When “The Music of Bond: The First 50 Years” special evening began, with the original theme played on the original guitar by the original guitarist Vic Flick – it sent fans into a Bond-like frenzy.
The Academy of Motion Picture Arts & Sciences event took place Friday at the Samuel Goldwyn Theater in Los Angeles, moderated by Jon Burlingame (writer of the upcoming book, “The Music of Bond”). The event marked the end of Global James Bond Day around the world. Fifty years ago, the first Bond film appeared and according to Burlingame, the Bond movies are now the longest-running movie franchise in history with “SkyFall,” the 23rd Bond film, coming on strong in November.
Burlingame proved to be a knowledgeable host, using the Bond title songs and themes with clips from the films, relating extra tidbits about what happened behind the scenes. Flick, Don Black, (the lyricist who worked on “Thunderball” and four other Bond films) and Bill Conti (who scored the film “For Your Eyes Only”) participated in questions about the films they worked on.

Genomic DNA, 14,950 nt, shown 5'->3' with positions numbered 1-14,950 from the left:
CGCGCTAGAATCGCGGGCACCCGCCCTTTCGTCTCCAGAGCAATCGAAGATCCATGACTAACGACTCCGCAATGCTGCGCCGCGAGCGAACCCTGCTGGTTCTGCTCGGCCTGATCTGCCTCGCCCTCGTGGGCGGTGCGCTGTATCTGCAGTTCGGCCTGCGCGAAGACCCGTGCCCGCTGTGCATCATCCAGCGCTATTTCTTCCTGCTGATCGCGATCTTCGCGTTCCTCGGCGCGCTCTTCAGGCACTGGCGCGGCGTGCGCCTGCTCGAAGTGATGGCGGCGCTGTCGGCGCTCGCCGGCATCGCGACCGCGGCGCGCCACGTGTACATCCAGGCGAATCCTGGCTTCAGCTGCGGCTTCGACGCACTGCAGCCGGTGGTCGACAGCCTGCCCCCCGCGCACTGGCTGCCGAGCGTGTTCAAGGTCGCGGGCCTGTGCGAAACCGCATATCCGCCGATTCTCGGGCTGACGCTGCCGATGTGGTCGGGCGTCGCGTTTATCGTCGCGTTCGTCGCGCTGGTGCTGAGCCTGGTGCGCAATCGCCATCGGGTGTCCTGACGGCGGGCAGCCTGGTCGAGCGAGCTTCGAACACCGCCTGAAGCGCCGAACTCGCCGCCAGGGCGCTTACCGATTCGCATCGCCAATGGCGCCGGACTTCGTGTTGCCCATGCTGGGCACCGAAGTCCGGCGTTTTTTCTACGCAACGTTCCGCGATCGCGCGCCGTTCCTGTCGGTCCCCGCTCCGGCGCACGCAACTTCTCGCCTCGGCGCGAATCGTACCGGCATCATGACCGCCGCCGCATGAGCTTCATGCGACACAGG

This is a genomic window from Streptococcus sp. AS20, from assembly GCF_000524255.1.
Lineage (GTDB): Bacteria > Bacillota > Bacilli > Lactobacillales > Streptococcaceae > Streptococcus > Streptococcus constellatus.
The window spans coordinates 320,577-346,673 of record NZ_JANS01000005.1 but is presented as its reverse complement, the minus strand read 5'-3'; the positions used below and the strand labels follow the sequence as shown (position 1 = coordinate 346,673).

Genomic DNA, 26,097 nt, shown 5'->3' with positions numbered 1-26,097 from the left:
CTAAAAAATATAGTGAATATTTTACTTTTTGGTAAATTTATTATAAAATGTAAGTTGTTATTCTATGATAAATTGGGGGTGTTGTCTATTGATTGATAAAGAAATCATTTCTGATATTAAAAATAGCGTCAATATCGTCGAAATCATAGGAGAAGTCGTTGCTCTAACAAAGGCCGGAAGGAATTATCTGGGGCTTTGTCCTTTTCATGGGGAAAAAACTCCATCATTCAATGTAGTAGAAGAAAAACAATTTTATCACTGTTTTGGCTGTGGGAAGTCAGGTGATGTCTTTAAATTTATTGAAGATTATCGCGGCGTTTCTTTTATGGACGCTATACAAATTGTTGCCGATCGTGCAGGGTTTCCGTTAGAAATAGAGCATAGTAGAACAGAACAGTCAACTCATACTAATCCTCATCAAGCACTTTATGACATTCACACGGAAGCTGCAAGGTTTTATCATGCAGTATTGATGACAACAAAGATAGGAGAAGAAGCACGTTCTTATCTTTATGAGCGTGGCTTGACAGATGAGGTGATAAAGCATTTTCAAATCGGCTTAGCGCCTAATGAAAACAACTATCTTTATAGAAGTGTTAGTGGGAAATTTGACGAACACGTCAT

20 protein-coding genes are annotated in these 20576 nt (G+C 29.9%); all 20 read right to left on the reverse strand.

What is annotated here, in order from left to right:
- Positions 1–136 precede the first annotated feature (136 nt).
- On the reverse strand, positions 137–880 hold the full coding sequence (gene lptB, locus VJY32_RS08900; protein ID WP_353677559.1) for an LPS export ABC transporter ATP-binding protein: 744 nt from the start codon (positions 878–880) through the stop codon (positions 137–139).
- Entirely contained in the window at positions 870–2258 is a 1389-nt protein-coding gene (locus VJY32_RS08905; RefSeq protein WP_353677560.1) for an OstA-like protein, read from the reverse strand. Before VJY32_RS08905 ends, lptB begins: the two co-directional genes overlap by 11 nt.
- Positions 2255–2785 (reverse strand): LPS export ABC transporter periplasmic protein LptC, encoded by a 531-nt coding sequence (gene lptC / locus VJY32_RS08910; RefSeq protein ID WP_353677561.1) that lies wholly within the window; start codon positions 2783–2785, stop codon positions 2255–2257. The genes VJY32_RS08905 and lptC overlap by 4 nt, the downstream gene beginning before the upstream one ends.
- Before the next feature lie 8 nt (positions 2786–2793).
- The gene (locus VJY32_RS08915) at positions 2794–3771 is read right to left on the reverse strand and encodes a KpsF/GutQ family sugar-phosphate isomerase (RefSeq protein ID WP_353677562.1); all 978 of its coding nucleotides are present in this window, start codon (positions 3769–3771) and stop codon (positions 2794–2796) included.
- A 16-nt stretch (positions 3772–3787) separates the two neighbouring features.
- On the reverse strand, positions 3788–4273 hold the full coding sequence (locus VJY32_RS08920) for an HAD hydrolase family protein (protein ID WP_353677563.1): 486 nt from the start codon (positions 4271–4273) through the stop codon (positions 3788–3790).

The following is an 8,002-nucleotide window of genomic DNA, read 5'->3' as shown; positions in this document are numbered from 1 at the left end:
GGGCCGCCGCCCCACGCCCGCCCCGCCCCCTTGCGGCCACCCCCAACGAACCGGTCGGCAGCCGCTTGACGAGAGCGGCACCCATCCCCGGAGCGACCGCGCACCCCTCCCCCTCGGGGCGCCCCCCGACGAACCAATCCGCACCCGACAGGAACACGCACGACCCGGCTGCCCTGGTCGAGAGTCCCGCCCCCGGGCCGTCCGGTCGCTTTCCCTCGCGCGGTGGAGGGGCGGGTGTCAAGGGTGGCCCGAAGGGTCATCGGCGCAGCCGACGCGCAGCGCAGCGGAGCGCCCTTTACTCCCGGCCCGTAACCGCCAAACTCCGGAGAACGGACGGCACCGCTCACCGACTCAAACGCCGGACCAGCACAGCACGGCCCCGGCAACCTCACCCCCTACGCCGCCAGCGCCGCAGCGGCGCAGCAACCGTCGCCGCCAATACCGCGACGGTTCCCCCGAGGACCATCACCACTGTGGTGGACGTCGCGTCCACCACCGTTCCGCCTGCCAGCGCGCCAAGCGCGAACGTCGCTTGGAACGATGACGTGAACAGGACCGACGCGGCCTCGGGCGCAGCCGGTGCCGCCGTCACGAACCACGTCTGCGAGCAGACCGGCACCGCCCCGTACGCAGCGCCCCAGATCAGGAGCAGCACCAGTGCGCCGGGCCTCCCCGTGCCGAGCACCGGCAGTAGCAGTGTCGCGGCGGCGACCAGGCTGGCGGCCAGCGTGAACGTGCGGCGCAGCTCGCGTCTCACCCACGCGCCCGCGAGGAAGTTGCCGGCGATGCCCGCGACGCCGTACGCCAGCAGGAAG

Flick recalled how he was paid only $15 to put down the track for the James Bond theme in “Dr. No,” the first Bond film out in 1962, using a guitar that was made in 1939 in London.
“I think it gave the tune an added impact,” Flick added.
Flick was also present when Shirley Bassey sang “Goldfinger”- the strong-willed singer got fed up with legendary Bond film composer John Barry wanting to do another take, and tossed her bra over a booth at him.
Black thought Barry epitomized James Bond himself.
“He drove a fabulous white Maserati, was surrounded by girls, and drank vodka – he was like Bond,” Black related in awe.
And when Black first played the title song “Diamonds are Forever” for Harry Saltzman, the co-producer didn’t like it, saying it was “filthy” – they persuaded him to use the song and Bassey had another hit on the music charts.
Conti recalled that Barry originally recommended him to work on a Bond song and that “we don’t do that among composers, but John did.”
As to the song “For Your Eyes Only,” Conti wanted Donna Summer to sing it, with Barbra Streisand writing the lyrics; the film executives asked him to try singer Sheena Easton, who just had a hit with “Morning Train.” The deal was set when the “vertically challenged” film title designer, Maurice Bender, met the even shorter Sheena Easton.
Later, Black became a little misty-eyed as he stated, “I personally think Shirley Bassey should sing them all,” in regards to the film songs.
At the end of the evening, several ex-Bond girls were introduced in the theater, including Maud Adams, Britt Ekland, Lynn-Holly Johnson, Trina Parks and Gloria Hendry; the audience went a little crazy after that.
But they can be excused – it’s what happens after you hear all that glorious Bond music.